Offline Hideaway by Dominic Wilcox
“I was sent the empty box, and I immediately started looking for furniture. I came across this girl who was leaving for university, and her parents were selling off some dolls’ house furniture from her childhood. And I thought that was interesting. I created this room as a narrative piece about a person who is getting away from technology in order to read an ‘analogue’ book. At the bottom, you can see a laptop with a table on top of it.
It’s referencing my own work, in a way. I did a piece called Tree Branch Work Desk where I’m sitting up a tree with my cup of tea and a glass of pens. In the same way here, I’ve surrounded the girl with her various everyday items. You just imagine her parents coming into the room and seeing this construction.”
Bermondsey Studio by East London Furniture, Reuben Le Prevost and Jessica Sutton
Jessica Sutton, model maker: “Reuben’s company East London Furniture were approached to do this project. I’ve worked with him previously, so he got me involved as well. They’re getting kicked out of their Bermondsey workshop soon, as with a lot of warehouse spaces in London – I think it’s going to be developed. So we decided to recreate that and use it as a showroom for some of Reuben’s recent designs. We thought it would be a nice little homage to the East London Furniture workshop, to immortalise it in model form.
It’s a bit exaggerated – we made the ceilings higher, but the finish of the walls and the dirty old paint is very close to what it actually looks like in the workshop. The table is an East London Furniture design – I believe that one was made for the Twitter offices. But the bench and the shelving buckets are from Reuben’s new business venture, Goldkorn, inspired by utilitarian modernist furniture from the 1950s.
Making the bricks was really therapeutic. I printed a grid onto watercolour paper, because it’s got that nice rough texture, and cut out hundreds of bricks. Then I glued them all into place, one by one, with a pair of tweezers. The best way to get the finish of the dirty walls is to imitate what happens in real life, so I painted it all one flat colour and then I dripped dirty water down it. You let that dry, then rub it back, and it gives a really grimy feeling.”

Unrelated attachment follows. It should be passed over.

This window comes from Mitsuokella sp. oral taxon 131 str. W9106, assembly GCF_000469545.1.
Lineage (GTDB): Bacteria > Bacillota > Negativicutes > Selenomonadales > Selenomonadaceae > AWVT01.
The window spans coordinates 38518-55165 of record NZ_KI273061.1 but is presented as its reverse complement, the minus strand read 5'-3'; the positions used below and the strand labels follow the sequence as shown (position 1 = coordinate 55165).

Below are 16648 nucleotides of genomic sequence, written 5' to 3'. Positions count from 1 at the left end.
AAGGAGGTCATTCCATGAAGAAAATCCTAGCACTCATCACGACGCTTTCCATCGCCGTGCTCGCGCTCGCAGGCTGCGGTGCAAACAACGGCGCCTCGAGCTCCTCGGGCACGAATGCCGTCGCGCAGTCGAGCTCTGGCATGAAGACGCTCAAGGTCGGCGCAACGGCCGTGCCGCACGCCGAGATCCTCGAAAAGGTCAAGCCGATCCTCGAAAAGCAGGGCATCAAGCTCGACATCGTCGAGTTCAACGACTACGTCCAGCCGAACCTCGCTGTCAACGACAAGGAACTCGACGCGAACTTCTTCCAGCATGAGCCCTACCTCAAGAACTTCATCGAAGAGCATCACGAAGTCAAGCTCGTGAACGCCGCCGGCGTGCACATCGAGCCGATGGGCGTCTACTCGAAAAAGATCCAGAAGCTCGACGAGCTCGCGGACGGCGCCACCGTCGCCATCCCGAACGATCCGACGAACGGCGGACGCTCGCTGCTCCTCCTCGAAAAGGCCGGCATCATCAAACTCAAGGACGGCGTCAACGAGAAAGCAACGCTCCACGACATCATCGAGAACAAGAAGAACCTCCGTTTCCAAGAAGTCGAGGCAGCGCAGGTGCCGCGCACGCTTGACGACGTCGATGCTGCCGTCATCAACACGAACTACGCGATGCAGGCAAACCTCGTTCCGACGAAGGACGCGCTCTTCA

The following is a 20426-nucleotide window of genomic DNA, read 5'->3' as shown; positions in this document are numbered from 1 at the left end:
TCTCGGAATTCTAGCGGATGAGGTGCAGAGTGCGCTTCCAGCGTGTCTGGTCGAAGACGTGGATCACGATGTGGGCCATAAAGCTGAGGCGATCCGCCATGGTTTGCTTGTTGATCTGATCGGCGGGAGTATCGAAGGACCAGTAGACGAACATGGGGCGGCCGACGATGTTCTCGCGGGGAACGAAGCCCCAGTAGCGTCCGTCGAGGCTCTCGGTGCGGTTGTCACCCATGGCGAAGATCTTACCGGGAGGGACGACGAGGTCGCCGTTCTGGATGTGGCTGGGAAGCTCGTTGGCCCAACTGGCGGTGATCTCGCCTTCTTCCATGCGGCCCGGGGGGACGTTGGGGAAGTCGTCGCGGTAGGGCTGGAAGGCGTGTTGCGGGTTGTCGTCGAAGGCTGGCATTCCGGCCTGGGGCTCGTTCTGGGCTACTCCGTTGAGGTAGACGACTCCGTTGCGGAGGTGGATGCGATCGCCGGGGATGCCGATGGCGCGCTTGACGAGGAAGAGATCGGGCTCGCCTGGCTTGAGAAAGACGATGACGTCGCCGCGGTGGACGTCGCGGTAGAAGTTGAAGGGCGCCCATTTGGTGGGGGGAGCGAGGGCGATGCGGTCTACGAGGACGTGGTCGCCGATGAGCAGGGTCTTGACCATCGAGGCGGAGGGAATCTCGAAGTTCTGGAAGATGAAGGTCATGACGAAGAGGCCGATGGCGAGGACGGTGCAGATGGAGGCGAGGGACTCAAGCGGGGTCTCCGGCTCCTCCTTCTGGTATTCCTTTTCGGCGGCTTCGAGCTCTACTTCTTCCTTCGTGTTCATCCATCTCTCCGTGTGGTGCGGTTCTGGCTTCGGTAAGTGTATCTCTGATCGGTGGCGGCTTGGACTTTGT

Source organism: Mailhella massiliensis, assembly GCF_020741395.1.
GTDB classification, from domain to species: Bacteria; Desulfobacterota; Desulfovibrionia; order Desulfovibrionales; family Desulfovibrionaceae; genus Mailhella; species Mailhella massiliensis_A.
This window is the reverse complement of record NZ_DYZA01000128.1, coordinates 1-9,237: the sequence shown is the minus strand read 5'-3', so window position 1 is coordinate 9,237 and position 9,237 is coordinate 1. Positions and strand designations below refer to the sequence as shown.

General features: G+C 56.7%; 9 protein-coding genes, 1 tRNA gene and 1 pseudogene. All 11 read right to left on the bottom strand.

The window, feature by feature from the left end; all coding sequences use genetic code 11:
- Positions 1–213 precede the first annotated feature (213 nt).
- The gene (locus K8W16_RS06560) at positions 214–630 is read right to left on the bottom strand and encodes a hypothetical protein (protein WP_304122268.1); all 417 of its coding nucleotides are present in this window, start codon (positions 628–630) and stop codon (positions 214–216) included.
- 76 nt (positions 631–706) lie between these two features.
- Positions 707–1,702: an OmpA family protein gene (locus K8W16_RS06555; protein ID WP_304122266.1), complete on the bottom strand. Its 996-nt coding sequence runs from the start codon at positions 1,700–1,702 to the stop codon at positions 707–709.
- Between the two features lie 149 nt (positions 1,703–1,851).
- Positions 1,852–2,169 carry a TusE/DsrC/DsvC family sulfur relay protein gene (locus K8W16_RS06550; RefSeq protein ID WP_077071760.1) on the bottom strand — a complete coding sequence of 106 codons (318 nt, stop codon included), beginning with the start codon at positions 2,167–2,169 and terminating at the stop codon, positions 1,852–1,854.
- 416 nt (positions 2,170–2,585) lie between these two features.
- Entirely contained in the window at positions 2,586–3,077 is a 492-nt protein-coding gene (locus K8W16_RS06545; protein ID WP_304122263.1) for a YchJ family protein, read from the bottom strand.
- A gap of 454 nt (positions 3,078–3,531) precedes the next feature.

Wilderness Dreams by Orly Orbach
“Susan Stewart’s beautiful book On Longing was a big reference point for me. She writes about dolls’ houses as places that describe infinity – it’s a room within a room, which suggests that it could go on forever.
I felt a compulsion to bring in a wild element that would break up the silence and stillness of the dolls’ house, which was traditionally designed to be looked at, but not to be played with. For me it represents the parallel universe of domestic space, associated with class, taste and cultural norms that one must adhere to. These can be claustrophobic and oppressive, and my instinct was to work against it, and imagine stripping layers of wallpaper off the room until one reaches a real surface of a cave, a sort of original dwelling place and a place of dreams.
I wanted the animal on the walls to be ambiguous – it looks like it might devour the character, but in fact it lifts it up and carries it into a dream world. The main character could be any of us. It has an ethnicity you can’t quite pinpoint – it’s universal man.”
The Longest Party Table In The World by Paul Priestman, PriestmanGoode
“My company specialises in making small spaces feel as big as possible, and this interest can probably be traced back to the pin-hole viewers I used to make out of shoe boxes when I was growing up. When I was invited to create a Dream House room, that’s what I instantly thought of.
I wanted to create something that would appeal to children – make them think about how it works, and how the effect might be achieved. I used a two-way mirror to create the illusion of space. When you first see the box from the front, it looks like a mirror. As you get closer you realise there’s something more to discover inside.
I was also thinking of the longest party table in the world, which made me think of the Mad Hatter’s Tea Party in Alice in Wonderland. If you look on the right in the room, there’s a seascape on the wall, and the mirrors give the effect that the table is this endless table, overlooking the sea. I like the idea of this room as a place where great memories are created.”
Small Stories: At Home in a Dolls' House is at the V&A Museum of Childhood from December 13 - September 6, 2015
Words by Hattie Crisell